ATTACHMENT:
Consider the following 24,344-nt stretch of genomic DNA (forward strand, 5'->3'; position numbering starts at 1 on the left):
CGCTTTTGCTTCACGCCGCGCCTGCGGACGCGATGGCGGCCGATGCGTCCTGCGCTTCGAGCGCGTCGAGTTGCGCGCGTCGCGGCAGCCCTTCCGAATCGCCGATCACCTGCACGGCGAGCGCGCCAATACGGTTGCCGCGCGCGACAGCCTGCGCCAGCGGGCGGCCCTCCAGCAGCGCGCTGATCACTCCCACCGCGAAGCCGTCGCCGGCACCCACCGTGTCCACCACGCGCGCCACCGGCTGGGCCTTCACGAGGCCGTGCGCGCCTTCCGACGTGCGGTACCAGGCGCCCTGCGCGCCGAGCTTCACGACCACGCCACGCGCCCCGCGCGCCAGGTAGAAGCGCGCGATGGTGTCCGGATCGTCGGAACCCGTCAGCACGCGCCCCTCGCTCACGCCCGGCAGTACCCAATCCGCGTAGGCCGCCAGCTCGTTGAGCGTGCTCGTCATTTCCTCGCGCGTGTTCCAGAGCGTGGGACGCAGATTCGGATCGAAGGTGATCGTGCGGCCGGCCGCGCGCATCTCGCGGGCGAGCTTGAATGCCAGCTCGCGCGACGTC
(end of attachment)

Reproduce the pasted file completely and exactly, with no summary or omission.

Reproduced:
Consider the following 24,344-nt stretch of genomic DNA (forward strand, 5'->3'; position numbering starts at 1 on the left):
CGCTTTTGCTTCACGCCGCGCCTGCGGACGCGATGGCGGCCGATGCGTCCTGCGCTTCGAGCGCGTCGAGTTGCGCGCGTCGCGGCAGCCCTTCCGAATCGCCGATCACCTGCACGGCGAGCGCGCCAATACGGTTGCCGCGCGCGACAGCCTGCGCCAGCGGGCGGCCCTCCAGCAGCGCGCTGATCACTCCCACCGCGAAGCCGTCGCCGGCACCCACCGTGTCCACCACGCGCGCCACCGGCTGGGCCTTCACGAGGCCGTGCGCGCCTTCCGACGTGCGGTACCAGGCGCCCTGCGCGCCGAGCTTCACGACCACGCCACGCGCCCCGCGCGCCAGGTAGAAGCGCGCGATGGTGTCCGGATCGTCGGAACCCGTCAGCACGCGCCCCTCGCTCACGCCCGGCAGTACCCAATCCGCGTAGGCCGCCAGCTCGTTGAGCGTGCTCGTCATTTCCTCGCGCGTGTTCCAGAGCGTGGGACGCAGATTCGGATCGAAGGTGATCGTGCGGCCGGCCGCGCGCATCTCGCGGGCGAGCTTGAATGCCAGCTCGCGCGACGTC